The efficacy of infection prevention and control committees in Lesotho: A qualitative study

Am J Infect Control. 2018 Mar;46(3):e13-e17. doi: 10.1016/j.ajic.2017.11.028. Epub 2018 Jan 9.

Abstract

Background: The implementation of the core components of infection prevention and control (IPC) recommended by the World Health Organization faces severe challenges, particularly in developing countries. Given that hospital IPC committees in these countries are the key implementers of IPC, there is a need to evaluate their effectiveness. This study qualitatively evaluated the effectiveness of IPC committees in the southern African country of Lesotho with the aim of identifying themes for policy discourse on improving IPC practice in the country.

Methods: Data gathering was conducted through open interviews with purposefully selected key informant IPC committee members and relevant officials at the Ministry of Health, whereas data analysis was based on grounded theory.

Results: Despite their commitment, IPC committees were largely ineffective because of 5 major barriers, namely poor sense of competence, administrative constraints, inadequate financial support, role uncertainty, and negative staff attitudes. Poor IPC governance was found to be a central barrier to the effectiveness of IPC committees in Lesotho.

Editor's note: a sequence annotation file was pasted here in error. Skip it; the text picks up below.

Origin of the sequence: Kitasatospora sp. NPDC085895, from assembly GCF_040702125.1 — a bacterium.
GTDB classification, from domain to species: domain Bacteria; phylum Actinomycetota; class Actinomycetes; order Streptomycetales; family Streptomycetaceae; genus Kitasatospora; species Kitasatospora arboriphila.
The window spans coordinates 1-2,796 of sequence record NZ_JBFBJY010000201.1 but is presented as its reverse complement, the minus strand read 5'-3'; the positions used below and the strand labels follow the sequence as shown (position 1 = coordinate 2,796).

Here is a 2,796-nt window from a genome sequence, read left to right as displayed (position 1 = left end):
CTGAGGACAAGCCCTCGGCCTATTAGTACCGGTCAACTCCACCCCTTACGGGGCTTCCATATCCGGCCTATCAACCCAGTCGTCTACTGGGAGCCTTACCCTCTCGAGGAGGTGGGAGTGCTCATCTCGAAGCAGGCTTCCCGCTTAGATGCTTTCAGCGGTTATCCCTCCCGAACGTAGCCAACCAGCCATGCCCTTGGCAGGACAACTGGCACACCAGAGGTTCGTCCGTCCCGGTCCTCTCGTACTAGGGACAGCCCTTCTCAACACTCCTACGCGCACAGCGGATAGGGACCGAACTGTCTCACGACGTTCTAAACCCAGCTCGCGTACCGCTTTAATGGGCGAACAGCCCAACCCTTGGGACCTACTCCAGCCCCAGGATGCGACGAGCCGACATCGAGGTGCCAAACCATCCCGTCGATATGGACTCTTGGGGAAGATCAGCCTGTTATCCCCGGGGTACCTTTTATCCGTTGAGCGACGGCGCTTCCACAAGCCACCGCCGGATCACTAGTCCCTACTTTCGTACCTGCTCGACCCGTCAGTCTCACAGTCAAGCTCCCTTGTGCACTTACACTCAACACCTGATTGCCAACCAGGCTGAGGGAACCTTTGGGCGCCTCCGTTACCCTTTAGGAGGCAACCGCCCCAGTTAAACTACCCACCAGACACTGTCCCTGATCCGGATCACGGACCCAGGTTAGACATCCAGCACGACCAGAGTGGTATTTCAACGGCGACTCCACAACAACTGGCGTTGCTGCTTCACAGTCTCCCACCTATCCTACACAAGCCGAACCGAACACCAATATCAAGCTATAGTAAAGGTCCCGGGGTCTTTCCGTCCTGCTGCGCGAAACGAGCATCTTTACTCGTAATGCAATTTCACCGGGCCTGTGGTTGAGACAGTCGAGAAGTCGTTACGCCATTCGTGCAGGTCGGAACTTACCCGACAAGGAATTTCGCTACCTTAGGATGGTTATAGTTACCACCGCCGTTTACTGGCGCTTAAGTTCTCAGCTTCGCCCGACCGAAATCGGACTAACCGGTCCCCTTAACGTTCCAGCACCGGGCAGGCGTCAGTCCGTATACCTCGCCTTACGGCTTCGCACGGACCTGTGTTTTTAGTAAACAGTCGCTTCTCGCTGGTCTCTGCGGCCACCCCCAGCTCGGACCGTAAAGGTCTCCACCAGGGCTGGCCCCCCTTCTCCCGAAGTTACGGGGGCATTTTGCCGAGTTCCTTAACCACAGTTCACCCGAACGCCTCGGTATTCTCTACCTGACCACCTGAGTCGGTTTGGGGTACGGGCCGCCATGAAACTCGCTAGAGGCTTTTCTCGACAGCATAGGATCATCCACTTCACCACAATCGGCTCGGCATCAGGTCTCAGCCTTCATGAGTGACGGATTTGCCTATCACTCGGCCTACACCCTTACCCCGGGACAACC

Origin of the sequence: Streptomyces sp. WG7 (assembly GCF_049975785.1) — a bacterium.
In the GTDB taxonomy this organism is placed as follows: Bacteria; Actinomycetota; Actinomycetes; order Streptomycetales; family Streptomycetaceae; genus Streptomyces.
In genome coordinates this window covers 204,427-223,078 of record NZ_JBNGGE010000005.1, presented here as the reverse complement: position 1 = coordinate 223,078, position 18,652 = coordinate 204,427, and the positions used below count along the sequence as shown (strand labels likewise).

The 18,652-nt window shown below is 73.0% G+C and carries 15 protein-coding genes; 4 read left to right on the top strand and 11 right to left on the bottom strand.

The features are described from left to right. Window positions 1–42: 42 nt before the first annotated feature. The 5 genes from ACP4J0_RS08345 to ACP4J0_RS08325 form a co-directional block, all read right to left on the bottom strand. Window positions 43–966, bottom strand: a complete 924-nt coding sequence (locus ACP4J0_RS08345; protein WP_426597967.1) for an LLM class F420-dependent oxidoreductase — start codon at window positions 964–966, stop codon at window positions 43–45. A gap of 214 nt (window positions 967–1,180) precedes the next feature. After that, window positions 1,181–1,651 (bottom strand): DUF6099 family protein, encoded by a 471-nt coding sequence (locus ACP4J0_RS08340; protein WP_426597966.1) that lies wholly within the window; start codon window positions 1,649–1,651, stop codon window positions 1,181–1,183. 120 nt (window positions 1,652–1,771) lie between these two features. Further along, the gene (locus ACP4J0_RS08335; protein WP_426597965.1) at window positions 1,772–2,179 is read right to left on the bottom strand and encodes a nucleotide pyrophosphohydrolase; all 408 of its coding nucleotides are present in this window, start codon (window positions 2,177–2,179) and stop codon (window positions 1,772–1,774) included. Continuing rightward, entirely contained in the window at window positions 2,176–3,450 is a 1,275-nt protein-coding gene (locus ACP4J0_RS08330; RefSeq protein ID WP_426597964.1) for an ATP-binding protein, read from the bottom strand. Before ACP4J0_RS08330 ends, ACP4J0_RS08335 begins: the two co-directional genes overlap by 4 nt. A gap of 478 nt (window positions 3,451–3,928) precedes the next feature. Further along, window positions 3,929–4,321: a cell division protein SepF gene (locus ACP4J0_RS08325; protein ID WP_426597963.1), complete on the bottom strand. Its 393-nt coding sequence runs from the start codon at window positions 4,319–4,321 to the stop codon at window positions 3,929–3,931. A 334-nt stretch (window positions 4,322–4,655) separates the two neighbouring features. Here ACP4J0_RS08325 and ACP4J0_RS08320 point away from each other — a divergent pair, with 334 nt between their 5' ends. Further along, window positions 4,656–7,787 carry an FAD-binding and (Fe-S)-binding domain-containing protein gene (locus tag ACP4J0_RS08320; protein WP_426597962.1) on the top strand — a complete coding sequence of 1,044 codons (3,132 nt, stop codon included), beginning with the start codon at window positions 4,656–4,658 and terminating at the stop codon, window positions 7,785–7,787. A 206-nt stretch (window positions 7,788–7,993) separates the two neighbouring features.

Conclusions: The import of this study is that effective IPC governance is key to improving the IPC program in Lesotho. Effective leadership with the necessary competencies is needed to steer the IPC program in the country.

Keywords: Barriers to infection control practice; Infection prevention and control committees; Infection prevention and control governance.

MeSH terms

  • Attitude of Health Personnel
  • Cross Infection / prevention & control
  • Developing Countries
  • Humans
  • Infection Control / organization & administration*
  • Infection Control / standards
  • Leadership
  • Lesotho
  • Qualitative Research*
  • World Health Organization